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Massachusetts Voters to Decide Whether to Repeal Alcohol Tax

Wednesday, July 14, 2010

Photo by philip

I read today on the Massachusetts Alcoholic Beverages Licensing Blog that those in favor of repealing the Massachusetts sales tax on alcohol were successful in getting their initiative on this November's ballot.  This is potentially good news for those who buy wine in the state, but get ready for the political maneuvering to begin.

It was just over a year ago that Governor Patrick signed into law the increase from 0% at the point of sale to 6.25%. Already subject to excise taxes, alcohol is now double-taxed much to the delight of state revenue collectors and much to the chagrin of wine enthusiasts and wine retailers (especially those near New Hampshire where there is no tax on wine at the point of sale).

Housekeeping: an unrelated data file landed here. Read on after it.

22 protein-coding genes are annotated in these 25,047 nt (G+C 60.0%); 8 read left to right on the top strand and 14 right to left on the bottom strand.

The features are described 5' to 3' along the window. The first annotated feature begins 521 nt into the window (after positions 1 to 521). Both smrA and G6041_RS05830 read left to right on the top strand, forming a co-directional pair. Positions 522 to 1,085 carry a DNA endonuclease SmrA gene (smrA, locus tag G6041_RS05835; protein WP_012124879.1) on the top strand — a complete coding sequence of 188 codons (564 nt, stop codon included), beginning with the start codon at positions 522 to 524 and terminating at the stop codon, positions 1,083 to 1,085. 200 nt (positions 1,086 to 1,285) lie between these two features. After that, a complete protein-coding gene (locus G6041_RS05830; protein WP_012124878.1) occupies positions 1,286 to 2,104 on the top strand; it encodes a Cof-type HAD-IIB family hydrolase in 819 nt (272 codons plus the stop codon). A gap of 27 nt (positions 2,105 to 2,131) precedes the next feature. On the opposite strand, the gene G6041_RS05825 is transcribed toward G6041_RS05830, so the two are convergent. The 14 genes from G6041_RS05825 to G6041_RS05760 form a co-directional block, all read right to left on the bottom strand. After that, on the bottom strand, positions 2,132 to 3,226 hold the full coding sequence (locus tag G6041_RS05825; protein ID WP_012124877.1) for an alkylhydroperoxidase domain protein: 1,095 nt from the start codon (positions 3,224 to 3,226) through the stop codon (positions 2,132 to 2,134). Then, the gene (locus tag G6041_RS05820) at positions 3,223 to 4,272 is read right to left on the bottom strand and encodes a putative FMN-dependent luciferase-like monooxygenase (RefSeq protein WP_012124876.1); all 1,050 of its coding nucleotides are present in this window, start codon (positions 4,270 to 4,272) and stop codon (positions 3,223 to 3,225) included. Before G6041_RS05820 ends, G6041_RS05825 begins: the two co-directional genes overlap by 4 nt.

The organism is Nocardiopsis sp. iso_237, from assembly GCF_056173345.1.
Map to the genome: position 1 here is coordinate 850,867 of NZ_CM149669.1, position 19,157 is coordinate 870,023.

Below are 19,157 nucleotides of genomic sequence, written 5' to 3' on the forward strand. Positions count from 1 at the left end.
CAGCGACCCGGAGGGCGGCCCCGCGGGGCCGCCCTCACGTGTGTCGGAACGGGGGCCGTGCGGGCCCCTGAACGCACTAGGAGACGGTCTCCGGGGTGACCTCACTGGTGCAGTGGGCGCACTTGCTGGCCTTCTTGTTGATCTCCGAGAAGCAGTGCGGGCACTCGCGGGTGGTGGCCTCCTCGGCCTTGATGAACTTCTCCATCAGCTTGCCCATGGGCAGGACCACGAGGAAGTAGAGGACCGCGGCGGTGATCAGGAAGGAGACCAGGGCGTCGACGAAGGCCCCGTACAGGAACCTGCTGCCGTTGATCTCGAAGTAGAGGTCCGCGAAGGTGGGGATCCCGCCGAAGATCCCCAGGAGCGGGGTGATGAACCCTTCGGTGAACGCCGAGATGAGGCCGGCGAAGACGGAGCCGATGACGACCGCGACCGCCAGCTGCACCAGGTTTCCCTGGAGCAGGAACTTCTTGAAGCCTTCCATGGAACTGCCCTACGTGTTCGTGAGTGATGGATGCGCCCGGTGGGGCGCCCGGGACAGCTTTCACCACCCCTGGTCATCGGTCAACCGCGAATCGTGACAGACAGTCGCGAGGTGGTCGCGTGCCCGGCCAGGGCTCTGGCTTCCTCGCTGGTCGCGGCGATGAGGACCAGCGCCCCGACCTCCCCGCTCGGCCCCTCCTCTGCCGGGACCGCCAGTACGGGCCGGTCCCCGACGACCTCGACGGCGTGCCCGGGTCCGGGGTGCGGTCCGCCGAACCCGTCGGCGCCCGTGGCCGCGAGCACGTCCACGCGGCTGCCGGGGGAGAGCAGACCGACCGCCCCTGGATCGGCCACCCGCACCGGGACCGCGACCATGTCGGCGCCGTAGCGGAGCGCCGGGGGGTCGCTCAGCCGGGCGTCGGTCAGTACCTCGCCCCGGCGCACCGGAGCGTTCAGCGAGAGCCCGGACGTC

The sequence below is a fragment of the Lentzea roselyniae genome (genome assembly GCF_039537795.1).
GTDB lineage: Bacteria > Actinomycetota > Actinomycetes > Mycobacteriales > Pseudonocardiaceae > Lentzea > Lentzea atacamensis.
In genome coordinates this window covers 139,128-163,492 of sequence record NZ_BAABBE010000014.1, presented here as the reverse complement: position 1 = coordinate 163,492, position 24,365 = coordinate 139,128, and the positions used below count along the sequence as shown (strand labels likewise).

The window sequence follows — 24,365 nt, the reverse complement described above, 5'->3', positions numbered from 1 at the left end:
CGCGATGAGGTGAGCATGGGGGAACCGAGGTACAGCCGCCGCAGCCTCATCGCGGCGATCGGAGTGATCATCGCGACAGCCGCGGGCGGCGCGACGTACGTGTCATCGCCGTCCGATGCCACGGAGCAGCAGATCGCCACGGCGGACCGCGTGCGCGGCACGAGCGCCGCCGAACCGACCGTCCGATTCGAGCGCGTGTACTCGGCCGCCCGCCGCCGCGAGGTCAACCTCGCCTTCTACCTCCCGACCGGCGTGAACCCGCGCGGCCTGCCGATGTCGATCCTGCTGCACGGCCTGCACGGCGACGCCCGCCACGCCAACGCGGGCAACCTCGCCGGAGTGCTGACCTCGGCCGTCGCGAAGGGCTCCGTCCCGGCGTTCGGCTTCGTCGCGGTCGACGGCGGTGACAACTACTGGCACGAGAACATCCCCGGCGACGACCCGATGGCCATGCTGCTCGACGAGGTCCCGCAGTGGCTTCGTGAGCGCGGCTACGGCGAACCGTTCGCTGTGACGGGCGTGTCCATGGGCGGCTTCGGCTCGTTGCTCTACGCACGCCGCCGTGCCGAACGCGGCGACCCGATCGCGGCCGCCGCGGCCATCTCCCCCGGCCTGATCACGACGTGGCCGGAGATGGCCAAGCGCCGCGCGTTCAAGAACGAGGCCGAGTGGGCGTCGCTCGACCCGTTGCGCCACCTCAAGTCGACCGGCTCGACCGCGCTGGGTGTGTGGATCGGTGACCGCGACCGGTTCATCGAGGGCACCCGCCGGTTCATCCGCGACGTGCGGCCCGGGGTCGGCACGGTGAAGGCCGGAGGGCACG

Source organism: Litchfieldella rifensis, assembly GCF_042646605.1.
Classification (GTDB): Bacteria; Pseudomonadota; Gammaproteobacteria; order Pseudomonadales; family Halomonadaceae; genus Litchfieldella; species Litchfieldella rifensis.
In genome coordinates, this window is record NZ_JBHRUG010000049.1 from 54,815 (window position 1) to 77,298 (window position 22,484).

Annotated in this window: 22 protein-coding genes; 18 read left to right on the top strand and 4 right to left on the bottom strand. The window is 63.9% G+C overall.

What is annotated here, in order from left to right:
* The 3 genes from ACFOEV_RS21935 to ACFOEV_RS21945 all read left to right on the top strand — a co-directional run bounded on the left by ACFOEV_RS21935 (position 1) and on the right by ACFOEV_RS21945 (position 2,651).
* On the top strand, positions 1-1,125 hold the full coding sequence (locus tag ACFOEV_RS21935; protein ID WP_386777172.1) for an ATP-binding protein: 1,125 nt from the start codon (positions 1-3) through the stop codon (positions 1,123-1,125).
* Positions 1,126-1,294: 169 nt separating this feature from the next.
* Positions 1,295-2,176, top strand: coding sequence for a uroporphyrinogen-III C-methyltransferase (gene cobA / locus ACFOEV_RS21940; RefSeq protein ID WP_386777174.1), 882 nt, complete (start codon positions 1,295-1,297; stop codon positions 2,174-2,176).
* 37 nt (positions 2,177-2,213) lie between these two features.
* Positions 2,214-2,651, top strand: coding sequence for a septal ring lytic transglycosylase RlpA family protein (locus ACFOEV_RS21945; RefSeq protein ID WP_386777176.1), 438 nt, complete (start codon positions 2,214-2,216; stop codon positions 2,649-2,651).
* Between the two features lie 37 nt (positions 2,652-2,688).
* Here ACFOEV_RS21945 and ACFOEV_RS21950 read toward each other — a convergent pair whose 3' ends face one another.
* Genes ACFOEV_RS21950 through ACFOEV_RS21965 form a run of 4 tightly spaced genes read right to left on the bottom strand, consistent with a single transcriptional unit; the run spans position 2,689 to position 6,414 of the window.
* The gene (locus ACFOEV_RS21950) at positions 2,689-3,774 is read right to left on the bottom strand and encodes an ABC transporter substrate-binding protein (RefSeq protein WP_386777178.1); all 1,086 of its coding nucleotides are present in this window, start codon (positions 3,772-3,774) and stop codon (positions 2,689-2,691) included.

I'm in favor of repealing the tax on alcohol at the point of sale.  Here's why:

Once in place, sin taxes have a way of escalating irrationally any time more tax revenue is needed.  The right thing to do is determine what an appropriate tax level is for alcohol and stick to it.  Has the appropriate taxation level for alcohol changed suddenly?  Or has the state's need for tax revenue changed suddenly due to the economy?  I would argue it's the latter.

If the logic is that funds are needed for state-sponsored rehab programs then increase the excise tax.  Why?  Because if you want to discourage excessive alcohol consumption you do it by taxing alcohol based on the volume (as the excise tax does) not by dollar value (as the sales tax does).  Anything else is just an arbitrary unbalanced way to squeeze more tax revenue out of Massachusetts residents who purchase alcohol.

Question of the Day: What do you think of the alcohol tax?

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